Housing Affordability, Adequacy, and Access to the Internet in Homes of Medicaid Enrollees
The COVID-19 pandemic and the ensuing economic disruption have drawn more attention to longstanding issues related to housing and internet access and how these issues can impact health. As the primary source of health insurance for low-income populations, Medicaid covers a considerable share of people living in homes that are unaffordable, inadequate, or have limited access to the internet. This brief examines housing adequacy, affordability, and internet access within the homes of Medicaid enrollees using data from the 2019 American Community Survey (prior to the COVID-19 pandemic) and assesses the limited role that Medicaid can play in helping to address these challenges. Key findings include the following:
- Prior to the pandemic, in 2019, the majority (57%) of Medicaid enrollees lived in a home that was inadequate (defined as lacking complete plumbing or kitchen facilities or being overcrowded) or unaffordable (defined as costing more than 30% of household income), representing more than one-third (36%) of all individuals in such homes nationally.
- We estimate that 13% of Medicaid enrollees did not have internet access in their home prior to the pandemic, either through a computer or cell phone, and an additional 13% have internet but with limited computer access in their homes (i.e., a smartphone was the only computer device in the home or no computer device).
- The likelihood of Medicaid enrollees living in inadequate or unaffordable homes were especially high for Native Hawaiian/Other Pacific Islander enrollees (70%) and Hispanic enrollees (67%), as well as enrollees ages 18 and under (63%) and enrollees in metro areas (59%). Limited internet and computer access was highest among American Indian/Alaska Native enrollees (43%), enrollees ages 65 and older (41%), and enrollees in non-metro areas (31%).
- Housing problems can negatively impact health, but Medicaid plays a narrow role in addressing these impacts. Medicaid has traditionally been able to cover certain non-clinical services (including housing-supports) through home and community-based services (HCBS) programs that support seniors and people with disabilities. Beyond HCBS programs, states have limited ways to leverage Medicaid for supporting access to some housing supports, though Medicaid generally cannot pay the direct costs of non-medical services like rent and food.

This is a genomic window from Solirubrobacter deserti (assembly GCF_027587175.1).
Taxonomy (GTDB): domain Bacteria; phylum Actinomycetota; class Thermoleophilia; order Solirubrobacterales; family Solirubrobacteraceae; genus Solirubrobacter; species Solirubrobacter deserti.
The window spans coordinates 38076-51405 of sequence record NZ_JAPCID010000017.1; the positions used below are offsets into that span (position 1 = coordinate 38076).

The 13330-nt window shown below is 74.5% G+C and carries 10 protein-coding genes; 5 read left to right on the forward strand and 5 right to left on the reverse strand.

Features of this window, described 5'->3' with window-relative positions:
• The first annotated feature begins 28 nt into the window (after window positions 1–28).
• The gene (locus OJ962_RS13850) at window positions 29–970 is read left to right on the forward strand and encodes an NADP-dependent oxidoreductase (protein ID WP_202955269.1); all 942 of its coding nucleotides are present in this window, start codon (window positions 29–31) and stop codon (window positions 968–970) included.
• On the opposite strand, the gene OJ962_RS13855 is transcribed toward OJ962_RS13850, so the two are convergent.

While housing insecurity and other “social determinants” can affect health, policies and programs outside of Medicaid – and the health care sector generally – have the greatest impact on housing issues among the broader Medicaid population. Recent legislation has created or extended funding for several federal housing programs, which likely helped to stabilize housing for many people during the pandemic. Additionally. one of the key priorities in the proposed infrastructure bill, the Infrastructure Investment and Jobs Act, would address some issues related to broadband access in rural and low-income communities if signed into law. The Centers for Disease Control and Prevention also implemented a temporary eviction moratorium that likely contributed to greater housing stability for people behind on rent; however, the Supreme Court ended the moratorium in August 2021, requiring that Congress authorize the moratorium to continue.